The psychology and philosophy of productivity, procrastination and perfectionism
These posts are more about the surrounding brain issues to do with trying to get things done, from mental health to executive function to culture. These are all my musings on the topic from a life of extreme productivity to extreme procrastination.
The ‘Knowing-Doing Gap’ is an idea, like Scrum, that I have borrowed from the world of corporate self-help. It is a frustrating human truth that our knowledge does not usually drive our behaviour.
During my final year studying Music at Cambridge University, I was riddled with perfectionism and careening towards total burn-out. Eventually, I had such a bad anxiety attack that my parents explicit
When Google did some research on teams, the main, and really, only common factor among high-performing teams was a sense of ‘psychological safety.’ This meant that all team members felt able to be
Ways of working are emotive Over several years of thinking about ‘ways of working’ at both a corporate and a personal level, I’ve come to the conclusion that people care a lot about doing things
The Standard of Standards and the Sword of Ambition: thoughts on two types of goals (and how to set good ones)
Even at a job, work is not just one type of thing. This is even more true at home, where the work of life can vary wildly. So it can help to think about what we want to get done (our goals) in terms o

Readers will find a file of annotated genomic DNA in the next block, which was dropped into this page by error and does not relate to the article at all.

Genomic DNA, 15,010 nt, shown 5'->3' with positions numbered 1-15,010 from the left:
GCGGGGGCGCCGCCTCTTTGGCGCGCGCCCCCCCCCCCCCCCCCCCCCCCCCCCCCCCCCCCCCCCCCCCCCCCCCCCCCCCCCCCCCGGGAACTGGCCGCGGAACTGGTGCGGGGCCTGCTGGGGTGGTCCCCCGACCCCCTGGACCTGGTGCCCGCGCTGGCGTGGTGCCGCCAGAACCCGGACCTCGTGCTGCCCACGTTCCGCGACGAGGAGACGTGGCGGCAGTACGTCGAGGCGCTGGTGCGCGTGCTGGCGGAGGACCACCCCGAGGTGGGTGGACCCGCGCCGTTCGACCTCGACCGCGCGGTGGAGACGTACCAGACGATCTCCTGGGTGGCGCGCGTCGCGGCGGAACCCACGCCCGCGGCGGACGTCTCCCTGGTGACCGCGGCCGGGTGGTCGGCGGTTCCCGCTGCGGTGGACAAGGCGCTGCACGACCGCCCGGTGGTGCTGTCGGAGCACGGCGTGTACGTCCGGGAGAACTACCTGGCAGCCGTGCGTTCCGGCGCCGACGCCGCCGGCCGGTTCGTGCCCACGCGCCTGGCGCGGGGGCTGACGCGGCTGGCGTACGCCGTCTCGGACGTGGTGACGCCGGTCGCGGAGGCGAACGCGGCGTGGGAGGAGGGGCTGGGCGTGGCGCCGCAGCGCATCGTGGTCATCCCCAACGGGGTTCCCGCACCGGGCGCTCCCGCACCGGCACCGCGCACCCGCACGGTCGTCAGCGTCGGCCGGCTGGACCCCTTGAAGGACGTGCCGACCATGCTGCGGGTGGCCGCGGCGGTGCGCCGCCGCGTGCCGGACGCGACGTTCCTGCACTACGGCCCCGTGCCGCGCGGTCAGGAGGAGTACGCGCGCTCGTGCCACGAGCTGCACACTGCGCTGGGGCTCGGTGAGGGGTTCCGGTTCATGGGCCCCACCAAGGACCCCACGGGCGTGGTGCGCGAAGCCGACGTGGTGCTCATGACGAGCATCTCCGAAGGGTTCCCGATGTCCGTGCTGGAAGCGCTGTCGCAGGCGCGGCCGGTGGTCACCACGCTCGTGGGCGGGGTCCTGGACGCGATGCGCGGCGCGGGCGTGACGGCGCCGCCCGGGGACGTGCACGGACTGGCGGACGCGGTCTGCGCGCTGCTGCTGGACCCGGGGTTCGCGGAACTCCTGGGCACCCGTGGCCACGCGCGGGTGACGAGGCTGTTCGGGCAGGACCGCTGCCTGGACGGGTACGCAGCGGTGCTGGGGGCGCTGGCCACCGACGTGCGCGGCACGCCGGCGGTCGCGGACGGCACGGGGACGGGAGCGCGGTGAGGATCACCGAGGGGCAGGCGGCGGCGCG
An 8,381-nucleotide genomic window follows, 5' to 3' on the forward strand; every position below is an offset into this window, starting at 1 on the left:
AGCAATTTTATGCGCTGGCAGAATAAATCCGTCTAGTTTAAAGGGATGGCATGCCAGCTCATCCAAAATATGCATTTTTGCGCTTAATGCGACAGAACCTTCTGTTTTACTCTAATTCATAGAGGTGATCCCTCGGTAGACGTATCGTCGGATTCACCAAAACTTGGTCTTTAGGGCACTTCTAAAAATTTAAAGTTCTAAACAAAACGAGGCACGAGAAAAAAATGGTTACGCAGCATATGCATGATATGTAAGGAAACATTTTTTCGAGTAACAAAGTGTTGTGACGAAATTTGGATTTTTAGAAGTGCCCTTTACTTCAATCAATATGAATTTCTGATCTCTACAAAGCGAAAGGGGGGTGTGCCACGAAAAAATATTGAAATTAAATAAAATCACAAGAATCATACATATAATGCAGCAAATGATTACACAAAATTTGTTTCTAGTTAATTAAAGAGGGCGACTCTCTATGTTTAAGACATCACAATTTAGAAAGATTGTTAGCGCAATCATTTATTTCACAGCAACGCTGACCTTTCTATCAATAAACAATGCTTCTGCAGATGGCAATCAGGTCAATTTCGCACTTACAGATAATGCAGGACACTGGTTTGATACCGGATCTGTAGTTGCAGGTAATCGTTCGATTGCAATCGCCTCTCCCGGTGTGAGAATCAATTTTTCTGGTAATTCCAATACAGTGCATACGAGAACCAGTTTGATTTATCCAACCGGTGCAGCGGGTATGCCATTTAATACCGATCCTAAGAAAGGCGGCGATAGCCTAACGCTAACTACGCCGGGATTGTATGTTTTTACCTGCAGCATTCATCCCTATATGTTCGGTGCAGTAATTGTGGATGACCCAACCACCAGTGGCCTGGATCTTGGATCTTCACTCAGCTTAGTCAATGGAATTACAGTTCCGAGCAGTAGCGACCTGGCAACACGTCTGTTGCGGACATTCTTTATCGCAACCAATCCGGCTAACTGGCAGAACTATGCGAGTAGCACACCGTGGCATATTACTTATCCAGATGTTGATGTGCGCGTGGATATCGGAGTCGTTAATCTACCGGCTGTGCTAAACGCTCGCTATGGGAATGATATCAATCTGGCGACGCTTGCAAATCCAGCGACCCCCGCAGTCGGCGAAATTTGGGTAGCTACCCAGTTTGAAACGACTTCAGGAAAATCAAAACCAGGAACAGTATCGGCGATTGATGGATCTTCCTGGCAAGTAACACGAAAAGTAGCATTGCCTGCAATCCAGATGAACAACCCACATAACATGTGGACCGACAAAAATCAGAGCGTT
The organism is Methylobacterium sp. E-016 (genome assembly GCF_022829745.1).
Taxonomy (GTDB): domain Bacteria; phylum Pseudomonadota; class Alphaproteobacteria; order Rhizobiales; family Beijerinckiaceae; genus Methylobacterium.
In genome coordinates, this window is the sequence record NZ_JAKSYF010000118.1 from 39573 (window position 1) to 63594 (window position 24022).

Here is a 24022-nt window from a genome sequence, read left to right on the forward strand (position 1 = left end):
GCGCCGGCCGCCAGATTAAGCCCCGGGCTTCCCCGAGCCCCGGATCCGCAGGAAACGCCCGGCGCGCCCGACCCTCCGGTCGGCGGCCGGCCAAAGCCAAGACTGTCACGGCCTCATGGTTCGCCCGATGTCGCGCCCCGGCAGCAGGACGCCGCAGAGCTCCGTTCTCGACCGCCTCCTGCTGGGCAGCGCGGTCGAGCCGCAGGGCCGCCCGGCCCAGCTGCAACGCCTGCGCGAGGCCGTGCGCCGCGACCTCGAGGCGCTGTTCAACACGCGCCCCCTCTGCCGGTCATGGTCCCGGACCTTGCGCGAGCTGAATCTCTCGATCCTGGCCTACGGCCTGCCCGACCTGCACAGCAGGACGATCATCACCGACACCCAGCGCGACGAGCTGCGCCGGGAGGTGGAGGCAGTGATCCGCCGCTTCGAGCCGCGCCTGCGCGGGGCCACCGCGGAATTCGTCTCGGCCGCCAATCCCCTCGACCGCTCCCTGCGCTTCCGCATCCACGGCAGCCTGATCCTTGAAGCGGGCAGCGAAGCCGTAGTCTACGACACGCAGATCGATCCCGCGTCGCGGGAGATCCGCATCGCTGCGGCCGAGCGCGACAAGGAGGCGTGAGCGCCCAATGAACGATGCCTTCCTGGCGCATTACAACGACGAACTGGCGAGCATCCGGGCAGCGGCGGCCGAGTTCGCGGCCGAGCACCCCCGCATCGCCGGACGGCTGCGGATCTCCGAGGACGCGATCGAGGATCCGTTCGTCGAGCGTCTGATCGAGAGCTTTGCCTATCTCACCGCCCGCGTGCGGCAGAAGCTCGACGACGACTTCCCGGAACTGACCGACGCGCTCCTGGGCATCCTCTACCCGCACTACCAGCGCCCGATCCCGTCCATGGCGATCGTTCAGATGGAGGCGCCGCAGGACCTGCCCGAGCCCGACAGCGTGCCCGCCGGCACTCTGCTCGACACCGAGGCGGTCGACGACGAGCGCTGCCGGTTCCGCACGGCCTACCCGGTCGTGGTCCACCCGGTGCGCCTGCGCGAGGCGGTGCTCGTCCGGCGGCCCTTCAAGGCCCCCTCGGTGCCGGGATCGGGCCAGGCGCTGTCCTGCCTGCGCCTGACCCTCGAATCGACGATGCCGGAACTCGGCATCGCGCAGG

What counts as work? Here’s an incomplete list of different types of work: Working for money (a job) School work (or learning in general) Housework Child care Other care (e.g. for elderly relatives)
I’ve been meaning to sit down and finish this post for the last two weeks or so. I am finally doing it now because my friend Alex has offered to act as an accountability aid by sitting with me while
How do we scour the scourge of perfectionism from our minds? Well, to do that, we need to be asking how to be kind to yourself. Remember, productivity isn’t the be-all and end-all of life. There are
We receive many cultural messages throughout life, and one of these, at least in the West, is ‘be productive’. It’s a loud enough message that it can seem like an obvious requirement
When thinking of tasks or projects or goals, it is useful to think about scope. The scope of a task or project means almost the same as its size, but with a bit more subtlety, because it is defined (b